The Jere A. Chase Ocean Engineering Laboratory is a working research facility. Therefore it is important that students are accompanied by an adult at all times. Unaccompanied students will be accompanied to the information tent.
The Laboratory houses two large tanks. Under no circumstances are individuals allowed to sit or stand upon the walls of the tanks. Individuals are not allowed on the pool deck without a life jacket. Life jackets are available at the tank. Individuals violating these rules will be asked to leave the premises.
A note about squid dissecting - this activity takes approximately 30-40 minutes to complete. The activity will be offered on the half hour and limited space is available at each session. Participation is on a first-come, first-served basis.
This is a rain or shine event, so please dress accordingly.
Ample restroom facilities will be available.
A concession stand will be available with light snacks and beverages. Cash only. Food will be available within walking distance. For more information, please visit the UNH Dining website.
An unsecured area will be provided with limited storage of back packs. This is an unsecured location and will not be monitored by event staff. UNH will not be held responsible for items left in this area.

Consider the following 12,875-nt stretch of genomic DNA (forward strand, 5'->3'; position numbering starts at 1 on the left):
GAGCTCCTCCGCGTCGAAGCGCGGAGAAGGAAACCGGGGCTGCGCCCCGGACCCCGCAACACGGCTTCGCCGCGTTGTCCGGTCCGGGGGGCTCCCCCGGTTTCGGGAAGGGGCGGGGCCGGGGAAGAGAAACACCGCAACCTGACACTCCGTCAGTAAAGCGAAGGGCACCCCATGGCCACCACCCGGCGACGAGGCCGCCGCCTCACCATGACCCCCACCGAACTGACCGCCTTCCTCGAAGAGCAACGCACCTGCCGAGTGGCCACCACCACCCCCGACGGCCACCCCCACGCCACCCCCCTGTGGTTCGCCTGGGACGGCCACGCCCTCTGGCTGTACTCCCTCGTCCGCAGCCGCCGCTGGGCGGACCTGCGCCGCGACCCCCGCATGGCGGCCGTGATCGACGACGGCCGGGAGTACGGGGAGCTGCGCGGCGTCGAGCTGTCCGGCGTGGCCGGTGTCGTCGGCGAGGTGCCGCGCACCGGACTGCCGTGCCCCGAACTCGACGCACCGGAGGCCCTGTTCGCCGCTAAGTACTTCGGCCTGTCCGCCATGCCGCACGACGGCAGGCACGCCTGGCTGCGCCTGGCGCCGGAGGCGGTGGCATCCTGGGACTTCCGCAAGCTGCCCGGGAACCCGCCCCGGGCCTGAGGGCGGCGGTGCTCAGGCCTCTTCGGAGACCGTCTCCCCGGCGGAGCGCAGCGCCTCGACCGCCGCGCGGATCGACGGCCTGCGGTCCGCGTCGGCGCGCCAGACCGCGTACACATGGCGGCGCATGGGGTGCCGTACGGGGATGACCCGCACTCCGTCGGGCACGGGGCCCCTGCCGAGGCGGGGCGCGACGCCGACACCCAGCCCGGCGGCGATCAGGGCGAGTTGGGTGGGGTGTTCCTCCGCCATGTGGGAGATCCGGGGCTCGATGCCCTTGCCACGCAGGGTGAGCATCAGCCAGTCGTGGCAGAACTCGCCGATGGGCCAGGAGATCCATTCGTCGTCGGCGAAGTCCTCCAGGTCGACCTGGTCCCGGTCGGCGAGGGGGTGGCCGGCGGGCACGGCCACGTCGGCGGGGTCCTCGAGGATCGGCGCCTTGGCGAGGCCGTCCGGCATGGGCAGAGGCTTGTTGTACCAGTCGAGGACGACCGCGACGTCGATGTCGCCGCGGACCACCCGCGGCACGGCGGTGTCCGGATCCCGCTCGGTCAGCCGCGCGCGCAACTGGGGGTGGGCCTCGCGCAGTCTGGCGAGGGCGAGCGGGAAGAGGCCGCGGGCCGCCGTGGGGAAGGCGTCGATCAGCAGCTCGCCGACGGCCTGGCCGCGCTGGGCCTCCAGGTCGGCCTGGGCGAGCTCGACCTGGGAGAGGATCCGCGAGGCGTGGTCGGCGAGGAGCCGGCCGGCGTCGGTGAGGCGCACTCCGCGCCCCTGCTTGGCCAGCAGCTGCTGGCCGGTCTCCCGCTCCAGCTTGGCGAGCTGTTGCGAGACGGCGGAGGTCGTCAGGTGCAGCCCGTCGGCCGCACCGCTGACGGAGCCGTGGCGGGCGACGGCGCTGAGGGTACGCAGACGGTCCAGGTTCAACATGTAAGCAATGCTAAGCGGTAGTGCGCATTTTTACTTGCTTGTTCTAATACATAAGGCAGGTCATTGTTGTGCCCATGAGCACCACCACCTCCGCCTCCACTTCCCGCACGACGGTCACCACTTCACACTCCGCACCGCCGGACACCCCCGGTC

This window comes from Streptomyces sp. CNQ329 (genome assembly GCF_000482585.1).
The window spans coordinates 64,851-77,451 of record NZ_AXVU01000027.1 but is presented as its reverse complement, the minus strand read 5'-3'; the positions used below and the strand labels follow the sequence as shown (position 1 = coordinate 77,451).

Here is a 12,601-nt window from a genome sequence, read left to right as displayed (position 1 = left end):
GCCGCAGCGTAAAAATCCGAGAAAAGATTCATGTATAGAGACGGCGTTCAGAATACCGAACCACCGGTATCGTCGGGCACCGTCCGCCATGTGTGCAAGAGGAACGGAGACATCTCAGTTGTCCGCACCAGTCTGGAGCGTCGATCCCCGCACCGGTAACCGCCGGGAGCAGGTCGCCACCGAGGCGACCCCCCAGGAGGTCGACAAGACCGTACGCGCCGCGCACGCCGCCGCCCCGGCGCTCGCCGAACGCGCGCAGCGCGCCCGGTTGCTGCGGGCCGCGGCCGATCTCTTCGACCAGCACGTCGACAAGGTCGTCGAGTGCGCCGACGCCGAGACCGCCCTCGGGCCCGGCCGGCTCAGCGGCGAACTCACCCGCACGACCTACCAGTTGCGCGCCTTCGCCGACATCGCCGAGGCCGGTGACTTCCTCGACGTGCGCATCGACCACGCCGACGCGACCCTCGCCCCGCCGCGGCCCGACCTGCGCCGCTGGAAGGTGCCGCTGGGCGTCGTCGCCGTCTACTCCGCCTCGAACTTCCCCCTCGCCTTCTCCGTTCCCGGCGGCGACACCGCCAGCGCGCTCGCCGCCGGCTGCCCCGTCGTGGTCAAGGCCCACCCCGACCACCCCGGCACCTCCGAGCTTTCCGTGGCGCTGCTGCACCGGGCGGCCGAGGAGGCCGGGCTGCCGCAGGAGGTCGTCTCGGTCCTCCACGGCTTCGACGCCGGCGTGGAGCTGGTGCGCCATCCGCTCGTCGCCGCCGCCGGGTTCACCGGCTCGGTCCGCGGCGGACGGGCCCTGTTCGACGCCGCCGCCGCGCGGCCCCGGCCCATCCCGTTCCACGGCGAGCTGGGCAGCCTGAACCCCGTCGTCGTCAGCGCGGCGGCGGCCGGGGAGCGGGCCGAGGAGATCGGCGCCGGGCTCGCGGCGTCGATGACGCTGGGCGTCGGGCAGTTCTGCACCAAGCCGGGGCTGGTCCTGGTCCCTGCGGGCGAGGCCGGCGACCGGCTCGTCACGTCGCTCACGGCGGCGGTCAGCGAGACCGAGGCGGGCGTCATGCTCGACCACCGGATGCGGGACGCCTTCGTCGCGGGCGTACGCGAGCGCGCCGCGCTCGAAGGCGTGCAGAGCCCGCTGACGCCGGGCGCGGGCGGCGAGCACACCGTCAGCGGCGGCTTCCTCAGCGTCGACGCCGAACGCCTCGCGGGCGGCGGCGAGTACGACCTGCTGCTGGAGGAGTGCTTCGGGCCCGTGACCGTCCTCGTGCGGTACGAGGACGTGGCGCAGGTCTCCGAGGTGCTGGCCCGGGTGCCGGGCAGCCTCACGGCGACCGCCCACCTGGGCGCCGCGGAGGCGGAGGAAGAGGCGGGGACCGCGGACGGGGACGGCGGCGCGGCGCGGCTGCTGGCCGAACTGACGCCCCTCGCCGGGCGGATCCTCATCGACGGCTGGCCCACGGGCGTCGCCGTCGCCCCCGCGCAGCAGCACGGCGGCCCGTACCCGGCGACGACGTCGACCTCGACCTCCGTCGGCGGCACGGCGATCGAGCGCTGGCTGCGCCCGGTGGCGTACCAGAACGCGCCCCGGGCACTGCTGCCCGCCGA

Special Accommodations and ADA Parking
Those needing reasonable accommodations including ADA parking should contact the Marine School office at firstname.lastname@example.org or (603) 862-2959.
Instructions for schools arriving by bus
The Bus drop-off and pick-up location is at the corner of South Drive and Colovos Road. Bus parking information will be available soon.
- From Route 4 take Main Street to rotary. Take the second exit off rotary and continue onto Main Street. At next light take right onto College Road. Take right onto South Drive (past fire station and F lot). At next stop sign, proceed straight into Gregg Hall Parking lot. Registration table will be on your left.
- From downtown Durham, go east on Main Street to College Road. Take left onto College Road. Take right onto South Drive (past fire station and F Lot). At next stop sign, proceed straight into Gregg Hall Parking lot. Registration table will be on your left.
Buses can park in the Moiles Lot located on Mast Road. From the drop off location, proceed through the parking lot. At the stop sign go left onto Colovos Road. Take the next left onto Stadium Drive. Proceed behind the stadium. At the rotary take third exit onto Main Street. Take next right onto Mast Road. Moiles Lot will be on your right.
Volunteers will be available at the drop off location to provide assistance as needed. Individuals with mobility concerns should contact email@example.com or (603) 862-2959.
Parking instructions for those arriving by car
Please note that parking at the event site is not available. All participants must park in visitor parking located throughout the campus. We recommend that participants park in the Campus Crossing lot where 200 parking spaces are available. Please reference the Visiting Parking website for locations and lot specific restrictions. The parking fee is $1.75 per hour. Please use the Pay & Display kiosks located at the Parking and Transit Center. A parking permit must be displayed on your vehicle’s dash board. Vehicles not displaying a permit on the dash will be ticketed. Credit cards or coin accepted, no bills.
Registration for this event is full. Please visit us at Public Open House 2023 when we host the same event for the public.